Samuel Yette
National Visionary

Born on July 2, 1929, Harriman, TN

Author, columnist, publisher

The youngest of 12 children, Samuel Yette would read the news and sports pages to his father in the evenings when he returned home from work. His parents placed a high priority on the pursuit of knowledge so it is no surprise that these early experiences laid the foundation for a distinguished career as an author, columnist and publisher.

After graduating from Tennessee State University with a degree in English, Yette entered the Air Force and achieved high honors at the Fixed-Wire Communications School. In 1953, he enrolled in the Master’s program in journalism at Indiana University in Bloomington. He was one of two black students. He encountered segregation and racism while at the university. The school’s policy was that only people of the same race could share a dorm and black students were not allowed to mention the NAACP while on campus. Despite this bigotry, Yette was a reporter for the Indiana Daily Student newspaper, writing articles on medicine and politics. He was inducted into Sigma Delta Chi, the national journalism fraternity in 1956. Yette persuaded the university to allow noted journalist Carl T. Rowan to speak at his induction ceremony. It was the beginning of a long friendship. Years later, Rowan would recommend Yette for the position of Executive Secretary of the Peace Corps and they would travel together on a 1977 journalism expedition to China.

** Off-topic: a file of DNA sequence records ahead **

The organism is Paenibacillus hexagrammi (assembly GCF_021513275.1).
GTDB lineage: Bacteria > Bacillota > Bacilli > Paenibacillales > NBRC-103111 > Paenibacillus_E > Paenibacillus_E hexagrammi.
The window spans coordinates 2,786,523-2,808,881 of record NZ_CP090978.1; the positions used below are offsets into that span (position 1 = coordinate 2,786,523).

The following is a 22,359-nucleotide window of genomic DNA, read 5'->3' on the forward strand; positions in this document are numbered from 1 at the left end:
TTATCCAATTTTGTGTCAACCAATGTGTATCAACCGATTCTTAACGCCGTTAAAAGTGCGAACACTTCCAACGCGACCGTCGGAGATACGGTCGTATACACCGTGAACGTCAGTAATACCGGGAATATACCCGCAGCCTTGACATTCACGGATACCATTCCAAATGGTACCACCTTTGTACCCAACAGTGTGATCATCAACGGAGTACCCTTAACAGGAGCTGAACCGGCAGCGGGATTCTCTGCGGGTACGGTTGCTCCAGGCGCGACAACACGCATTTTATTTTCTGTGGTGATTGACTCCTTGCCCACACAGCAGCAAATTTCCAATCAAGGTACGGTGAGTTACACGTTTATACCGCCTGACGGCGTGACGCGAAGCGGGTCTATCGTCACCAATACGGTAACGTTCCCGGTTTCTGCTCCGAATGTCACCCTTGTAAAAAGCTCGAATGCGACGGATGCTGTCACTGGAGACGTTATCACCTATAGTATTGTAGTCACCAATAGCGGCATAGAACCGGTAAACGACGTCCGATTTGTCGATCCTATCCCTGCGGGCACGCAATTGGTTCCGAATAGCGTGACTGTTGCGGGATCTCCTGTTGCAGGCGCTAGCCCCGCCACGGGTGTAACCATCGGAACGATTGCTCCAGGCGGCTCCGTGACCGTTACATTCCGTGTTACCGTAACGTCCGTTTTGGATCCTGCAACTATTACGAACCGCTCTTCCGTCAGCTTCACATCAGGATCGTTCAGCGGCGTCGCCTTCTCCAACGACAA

After two years of teaching high school English in Chattanooga, Tenn., Yette’s first journalism assignment was at Life magazine in 1956. He worked with photographer Gordon Parks on a five-part series on segregation. The project was well-received and sparked Yette’s new-found respect for and lifelong interest in photojournalism. He then began working for The Afro-American, Ebony (Executive Editor, 1957-1959) and Newsweek covering the top issues of the day, especially stories about the political and social struggles of African Americans. He wrote about major events of the Civil Rights Movement, including the Montgomery Bus Boycott and the 1963 March on Washington. Yette said he and other black journalists saw no difference between themselves and civil rights activists. They considered themselves the front-end of the movement.

This interview has
been archived in the
NVLP Collection of
African American
Oral Histories at the
Library of Congress
American Folklife
While working as a Washington correspondent for Newsweek, Yette wrote the controversial 1971 book for which he is best known—“The Choice: The Issue of Black Survival in America.” The frank contents of the book caused him to be fired and entangled in a six-year court battle that he eventually lost.

After his stint at Newsweek, he began teaching journalism at Howard University, what he considers to be his greatest triumph. In 1972, Yette was elected the first African American to serve as president of the Society of Professional Journalists (SPJ), Washington chapter. In that same year, his work, “The Choice,” was selected as the non-fiction work of distinction by the Black Academy of Arts and Letters. In 1982, he founded Cottage Books and took over the publishing of “The Choice” and “Washington and Two Marches, 1963 & 1983.” In 2000, he was inducted into the SPJ Hall of Fame.

Yette has two sons. His wife, Sadie, was killed by a drunk driver in 1983. He continues to lecture, write columns and is working on a new book.



URL (Click to bookmark): http://www.visionaryproject.org/yettesamuel